The fortification walls are 750 meters (2,460 feet) long and included comfort amenities such as latrines, fireplaces in the entrance fortress and sentry boxes on the wall walk.

Cousin Andre heads towards the vaulted rooms under the terrace

As I mentioned, the Fort surrounds the remains of an abbey built on Mount Andaon near the tomb of Saint Casarie in the 10th century. Very powerful in the Middle Ages, this abbey owned more than 200 monasteries and convents between Uzès and Forcalquier. After a period of decline, it was rebuilt in the 16th century according to the plans of the architect Pierre Mignard, who also designed the gardens.

The 16th-century gardens disappeared a long time ago. Redone in the 18th century, they were restored at the beginning of the 20th century when, in 1914, Gustave Fayet, patron to Paul Gauguin and an important art collector, bought the Fontfroide Abbey south-west of Narbonne and the Saint-André Abbey.

Vaulted Rooms under the Saint-André Garden Terrace

The abbey gardens are nicely maintained and contain numerous statues, fountains and other ornaments.

Vaulted passageway

The gardens provide a vast view over the surrounding countryside and Rhône valley.

View from the abbey garden with Philippe Le Bel tower in the distance

Remains of the abbey

Another vaulted passageway

The Saint Casarie Chapel was constructed during the 11th century on Mount Andaon near where St. Casarie is said to have died in a cave in 587. Casarie was married to Valens, who later became a bishop. Casarie became a hermit and lived on Mount Andaon where the monastery was founded in recognition of her sanctity.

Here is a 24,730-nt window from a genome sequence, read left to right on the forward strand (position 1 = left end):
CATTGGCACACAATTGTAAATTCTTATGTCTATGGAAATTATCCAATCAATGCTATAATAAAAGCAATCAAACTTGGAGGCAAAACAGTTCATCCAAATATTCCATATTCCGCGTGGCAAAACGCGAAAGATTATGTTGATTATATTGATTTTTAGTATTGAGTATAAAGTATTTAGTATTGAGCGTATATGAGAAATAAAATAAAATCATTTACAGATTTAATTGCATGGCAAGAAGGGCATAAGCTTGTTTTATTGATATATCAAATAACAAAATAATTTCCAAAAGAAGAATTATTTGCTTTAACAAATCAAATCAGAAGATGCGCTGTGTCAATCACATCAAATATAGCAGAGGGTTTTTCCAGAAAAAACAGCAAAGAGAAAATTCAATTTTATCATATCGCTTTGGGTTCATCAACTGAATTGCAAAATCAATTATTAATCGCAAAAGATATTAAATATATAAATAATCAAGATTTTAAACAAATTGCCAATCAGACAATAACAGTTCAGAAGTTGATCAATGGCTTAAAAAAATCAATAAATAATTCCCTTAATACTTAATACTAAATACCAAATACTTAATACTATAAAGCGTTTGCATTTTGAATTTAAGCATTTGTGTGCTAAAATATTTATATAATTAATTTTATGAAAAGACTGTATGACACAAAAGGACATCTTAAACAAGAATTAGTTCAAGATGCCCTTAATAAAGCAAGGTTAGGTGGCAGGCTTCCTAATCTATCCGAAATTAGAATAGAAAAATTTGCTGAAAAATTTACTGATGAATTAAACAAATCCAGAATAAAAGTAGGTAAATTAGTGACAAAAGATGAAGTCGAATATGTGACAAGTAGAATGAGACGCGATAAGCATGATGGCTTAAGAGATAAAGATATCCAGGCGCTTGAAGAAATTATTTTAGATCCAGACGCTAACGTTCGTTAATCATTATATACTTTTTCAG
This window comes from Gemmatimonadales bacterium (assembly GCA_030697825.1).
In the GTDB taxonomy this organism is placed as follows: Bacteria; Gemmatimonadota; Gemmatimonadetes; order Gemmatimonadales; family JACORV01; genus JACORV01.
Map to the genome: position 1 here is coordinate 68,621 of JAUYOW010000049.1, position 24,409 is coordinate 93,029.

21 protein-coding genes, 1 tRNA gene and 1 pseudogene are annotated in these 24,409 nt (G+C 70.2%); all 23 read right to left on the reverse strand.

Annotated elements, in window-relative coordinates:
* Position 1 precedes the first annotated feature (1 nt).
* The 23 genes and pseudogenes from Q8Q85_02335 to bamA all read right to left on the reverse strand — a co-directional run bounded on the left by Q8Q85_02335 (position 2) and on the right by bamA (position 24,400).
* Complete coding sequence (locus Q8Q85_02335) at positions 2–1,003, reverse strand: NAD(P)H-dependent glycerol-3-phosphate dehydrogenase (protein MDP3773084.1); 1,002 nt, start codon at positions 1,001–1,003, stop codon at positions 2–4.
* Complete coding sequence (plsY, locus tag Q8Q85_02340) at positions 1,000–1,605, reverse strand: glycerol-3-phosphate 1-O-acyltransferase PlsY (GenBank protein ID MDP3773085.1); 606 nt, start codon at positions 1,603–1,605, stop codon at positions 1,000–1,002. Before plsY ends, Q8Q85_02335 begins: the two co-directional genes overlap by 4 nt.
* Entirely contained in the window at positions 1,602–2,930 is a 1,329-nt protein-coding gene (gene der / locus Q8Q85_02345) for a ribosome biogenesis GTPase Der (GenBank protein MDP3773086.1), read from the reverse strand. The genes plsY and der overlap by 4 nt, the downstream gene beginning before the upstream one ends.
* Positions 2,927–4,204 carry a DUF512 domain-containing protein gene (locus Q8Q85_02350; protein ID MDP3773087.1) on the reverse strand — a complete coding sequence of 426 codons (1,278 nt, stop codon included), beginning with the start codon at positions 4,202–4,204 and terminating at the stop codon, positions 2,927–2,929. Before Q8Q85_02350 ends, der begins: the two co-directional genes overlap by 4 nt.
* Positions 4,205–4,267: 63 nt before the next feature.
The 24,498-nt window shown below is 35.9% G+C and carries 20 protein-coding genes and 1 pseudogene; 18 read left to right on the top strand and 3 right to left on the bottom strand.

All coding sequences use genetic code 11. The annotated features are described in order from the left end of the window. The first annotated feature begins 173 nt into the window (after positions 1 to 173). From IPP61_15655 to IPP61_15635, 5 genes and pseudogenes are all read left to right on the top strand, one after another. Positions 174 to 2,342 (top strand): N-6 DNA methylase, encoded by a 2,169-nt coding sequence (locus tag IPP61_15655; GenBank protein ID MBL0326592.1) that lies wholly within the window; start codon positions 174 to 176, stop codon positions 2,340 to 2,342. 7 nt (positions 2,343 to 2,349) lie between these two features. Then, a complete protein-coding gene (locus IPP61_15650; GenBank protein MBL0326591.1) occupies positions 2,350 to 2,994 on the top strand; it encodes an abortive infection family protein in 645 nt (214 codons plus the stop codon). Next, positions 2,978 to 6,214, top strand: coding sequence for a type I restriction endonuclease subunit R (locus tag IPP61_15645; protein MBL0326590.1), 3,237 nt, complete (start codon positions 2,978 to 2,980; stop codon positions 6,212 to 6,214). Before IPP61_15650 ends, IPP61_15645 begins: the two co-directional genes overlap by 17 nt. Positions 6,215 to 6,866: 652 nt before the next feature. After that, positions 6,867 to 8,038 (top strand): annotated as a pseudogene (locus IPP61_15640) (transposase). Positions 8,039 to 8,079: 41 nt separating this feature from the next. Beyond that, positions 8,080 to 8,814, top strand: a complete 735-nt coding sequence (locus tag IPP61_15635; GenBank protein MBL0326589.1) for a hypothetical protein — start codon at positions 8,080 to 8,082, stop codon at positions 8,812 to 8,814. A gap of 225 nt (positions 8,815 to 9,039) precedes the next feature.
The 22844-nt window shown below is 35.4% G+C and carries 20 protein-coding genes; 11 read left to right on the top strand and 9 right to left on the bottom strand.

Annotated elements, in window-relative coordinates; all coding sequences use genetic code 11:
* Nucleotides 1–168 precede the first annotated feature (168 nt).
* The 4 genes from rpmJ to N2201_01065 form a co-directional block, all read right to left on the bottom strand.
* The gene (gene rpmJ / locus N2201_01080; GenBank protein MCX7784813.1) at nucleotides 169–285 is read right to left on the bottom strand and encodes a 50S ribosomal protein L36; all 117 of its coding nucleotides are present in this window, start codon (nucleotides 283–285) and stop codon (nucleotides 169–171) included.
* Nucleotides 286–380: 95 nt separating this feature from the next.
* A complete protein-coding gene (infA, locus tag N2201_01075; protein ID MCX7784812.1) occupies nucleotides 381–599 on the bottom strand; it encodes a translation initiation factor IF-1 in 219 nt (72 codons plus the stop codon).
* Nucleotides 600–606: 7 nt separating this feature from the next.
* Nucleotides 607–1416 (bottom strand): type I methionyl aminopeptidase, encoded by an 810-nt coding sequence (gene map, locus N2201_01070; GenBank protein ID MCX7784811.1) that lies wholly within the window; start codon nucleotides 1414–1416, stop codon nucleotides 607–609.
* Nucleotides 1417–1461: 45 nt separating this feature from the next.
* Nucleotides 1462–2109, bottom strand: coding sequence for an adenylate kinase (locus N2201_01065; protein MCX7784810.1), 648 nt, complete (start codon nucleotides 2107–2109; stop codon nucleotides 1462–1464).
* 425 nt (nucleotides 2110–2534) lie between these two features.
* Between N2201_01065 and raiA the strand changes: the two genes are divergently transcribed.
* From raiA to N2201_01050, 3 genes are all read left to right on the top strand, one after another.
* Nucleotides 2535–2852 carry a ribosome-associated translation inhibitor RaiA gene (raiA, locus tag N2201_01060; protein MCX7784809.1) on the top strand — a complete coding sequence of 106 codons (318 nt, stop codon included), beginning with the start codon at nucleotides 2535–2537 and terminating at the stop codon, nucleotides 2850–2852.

The Saint Casarie Chapel

Cypress trees in abbey garden

Remains of the abbey

At the base of a beautiful large terrace is a pergola with stone pillars holding wisteria and roses, creating a shady corridor that is covered with flowers of all kinds.

The Pergola in the Saint-André Abbey Garden

Elsa Koeberlé who was a friend of Gustave Fayet became committed to restoring the Abbey’s garden. While remaining faithful to the old plans, she created two pools separated by beds of roses edged with santolina and oleanders. She redesigned the flowerbeds favoring Mediterranean plant varieties. The cypress tree alley, the olive trees, the arbors and pergolas, the big terrace, all help give the appearance of a Florentine garden to the place.

Cousin Andre pauses at the Saint-André Abbey garden

The Masques Tower takes its name from the Provençal "masco", meaning witch or magician, reputed to attract the wicked spells so that the rest of the battlements were protected. The Masques Tower has a single high room because of the unevenness of the site.

The Masques tower

The entrance fortress, called the Royal Château or the twin towers, was built in several stages. It ensured the defense and command of the fort and afforded an uninterrupted view of Mont Ventoux. It still has a crown of machicolations, openings through which stones, or other objects, could be dropped on attackers from the top of the curtain wall. It housed the working quarters of the châtelain, the commander of the castle, and the administrative and judicial officer.

Twin towers guard the main entrance to Fort Saint-André

After leaving Fort Saint-André, we walked down the street to Chartreuse du Val de Benediction Monastery which I will tell you about in my next post.

Bonne journée et à bientôt.


  1. Beautiful photos . . . thank you for letting me tag along on your adventure :)
    Your blogging sister, Connie :)

  2. What an interesting post especially about you relatives and the cycle ride. I used to be able to 100km on my bike at the drop of a hat but not any more!! Lovely photos and interesting history, there is just so much great history attached to France every where you go and I love old ruins. Great post Diane

  3. Connie - Thanks for stopping in to check out my blog. Thanks especially for leaving a comment. I hope you will be a frequent visitor.

    Diane - That's impressive to know you used to ride 100 kms at the drop of a hat. No doubt, there is wonderful history to read about and see throughout France. Just gotta find the time to get everywhere worth going.